“Short stories and some short novels are close to poetry—with the fewest words they capture the essence of a situation, of a human being. It’s like trying to pin down the eternal moment.” —Gina Berriault
Gina Berriault was one of the great, rare masters of short fiction. With commendable restraint and economy, she delivered stories that contain entire worlds inhabited by a range of characters thrown into all kinds of unsettling predicaments. As a short story writer she had a gift for tapping into the emotions of love, hope, and grief, and for making them palpable within her narratives. No two of her stories are alike, except for in the inevitable disquiet the reader feels in their wake, the exquisite unease that remains at the end of such acclaimed tales as “The Cove,” “The Stone Boy,” and many others.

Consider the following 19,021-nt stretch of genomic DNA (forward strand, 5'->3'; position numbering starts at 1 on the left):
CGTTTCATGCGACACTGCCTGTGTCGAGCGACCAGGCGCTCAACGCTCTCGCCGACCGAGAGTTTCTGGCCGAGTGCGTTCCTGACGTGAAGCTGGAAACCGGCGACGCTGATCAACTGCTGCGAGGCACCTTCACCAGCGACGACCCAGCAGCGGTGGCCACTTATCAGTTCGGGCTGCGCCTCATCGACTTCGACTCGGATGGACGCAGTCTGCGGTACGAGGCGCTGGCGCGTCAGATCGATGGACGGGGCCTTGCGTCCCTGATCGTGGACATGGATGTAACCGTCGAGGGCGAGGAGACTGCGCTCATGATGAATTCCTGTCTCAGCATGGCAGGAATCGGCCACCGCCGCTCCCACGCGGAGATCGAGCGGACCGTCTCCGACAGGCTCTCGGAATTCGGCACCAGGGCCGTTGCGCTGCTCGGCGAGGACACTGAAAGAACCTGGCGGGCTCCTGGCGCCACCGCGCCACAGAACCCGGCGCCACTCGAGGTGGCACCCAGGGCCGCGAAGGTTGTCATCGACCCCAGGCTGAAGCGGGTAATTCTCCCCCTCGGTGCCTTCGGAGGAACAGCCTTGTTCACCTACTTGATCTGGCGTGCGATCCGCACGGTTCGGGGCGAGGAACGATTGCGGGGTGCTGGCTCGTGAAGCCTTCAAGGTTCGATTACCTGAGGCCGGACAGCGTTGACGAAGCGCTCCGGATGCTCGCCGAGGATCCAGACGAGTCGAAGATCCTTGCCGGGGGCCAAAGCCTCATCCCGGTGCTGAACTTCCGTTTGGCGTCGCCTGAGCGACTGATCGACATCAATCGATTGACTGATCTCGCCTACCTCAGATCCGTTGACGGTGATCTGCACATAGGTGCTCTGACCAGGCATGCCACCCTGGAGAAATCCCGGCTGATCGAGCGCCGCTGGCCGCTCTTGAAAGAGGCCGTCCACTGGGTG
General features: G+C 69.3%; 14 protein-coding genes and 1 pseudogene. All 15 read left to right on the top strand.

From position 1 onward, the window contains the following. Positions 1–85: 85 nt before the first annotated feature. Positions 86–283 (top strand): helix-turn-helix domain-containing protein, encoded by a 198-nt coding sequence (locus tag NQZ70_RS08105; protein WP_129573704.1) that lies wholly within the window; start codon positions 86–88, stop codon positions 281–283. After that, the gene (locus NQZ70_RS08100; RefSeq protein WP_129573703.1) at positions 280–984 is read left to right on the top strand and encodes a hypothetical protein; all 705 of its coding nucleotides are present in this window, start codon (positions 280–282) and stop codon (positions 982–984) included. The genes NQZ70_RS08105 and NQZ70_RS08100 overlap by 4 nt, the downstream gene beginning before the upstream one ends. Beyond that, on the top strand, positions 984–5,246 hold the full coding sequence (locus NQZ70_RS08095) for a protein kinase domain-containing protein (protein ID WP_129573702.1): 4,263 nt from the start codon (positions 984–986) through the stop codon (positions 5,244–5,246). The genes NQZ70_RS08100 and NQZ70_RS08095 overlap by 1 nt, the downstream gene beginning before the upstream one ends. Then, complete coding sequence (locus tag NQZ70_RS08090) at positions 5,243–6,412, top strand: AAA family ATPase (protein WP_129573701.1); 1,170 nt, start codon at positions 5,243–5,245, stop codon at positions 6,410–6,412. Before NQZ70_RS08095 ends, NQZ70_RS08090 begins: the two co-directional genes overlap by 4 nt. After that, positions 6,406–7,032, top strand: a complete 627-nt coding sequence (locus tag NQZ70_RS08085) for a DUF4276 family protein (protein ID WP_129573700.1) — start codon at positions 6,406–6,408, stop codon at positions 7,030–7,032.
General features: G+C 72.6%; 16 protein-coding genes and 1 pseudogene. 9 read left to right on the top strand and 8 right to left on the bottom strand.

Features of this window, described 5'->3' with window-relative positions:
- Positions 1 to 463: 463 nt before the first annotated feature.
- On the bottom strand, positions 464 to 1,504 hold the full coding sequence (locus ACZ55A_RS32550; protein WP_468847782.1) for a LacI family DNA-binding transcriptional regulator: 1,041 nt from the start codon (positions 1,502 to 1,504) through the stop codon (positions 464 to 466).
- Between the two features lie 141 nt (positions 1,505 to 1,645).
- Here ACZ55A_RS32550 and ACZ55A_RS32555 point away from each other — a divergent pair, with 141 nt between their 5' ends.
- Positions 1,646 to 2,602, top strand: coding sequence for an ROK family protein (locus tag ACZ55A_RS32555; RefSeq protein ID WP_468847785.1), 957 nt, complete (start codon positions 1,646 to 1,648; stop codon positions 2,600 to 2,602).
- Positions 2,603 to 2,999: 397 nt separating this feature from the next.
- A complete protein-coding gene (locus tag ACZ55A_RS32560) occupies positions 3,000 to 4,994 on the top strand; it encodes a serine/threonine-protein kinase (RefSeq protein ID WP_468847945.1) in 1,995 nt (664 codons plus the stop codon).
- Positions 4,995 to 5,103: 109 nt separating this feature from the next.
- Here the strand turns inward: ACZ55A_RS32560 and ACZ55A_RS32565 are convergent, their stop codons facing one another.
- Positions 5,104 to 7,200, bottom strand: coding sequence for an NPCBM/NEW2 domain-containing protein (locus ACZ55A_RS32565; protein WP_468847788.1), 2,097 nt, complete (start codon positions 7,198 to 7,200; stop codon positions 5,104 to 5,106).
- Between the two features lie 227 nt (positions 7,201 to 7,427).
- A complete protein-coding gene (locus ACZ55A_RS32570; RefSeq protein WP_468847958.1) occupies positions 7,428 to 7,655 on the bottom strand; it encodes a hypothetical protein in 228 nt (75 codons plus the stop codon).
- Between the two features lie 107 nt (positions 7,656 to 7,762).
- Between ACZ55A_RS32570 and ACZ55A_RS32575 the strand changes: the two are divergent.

Now, in this compelling posthumous collection, Berriault’s astonishing short fiction once again proves that her position as one of America’s best storytellers remains unchallenged.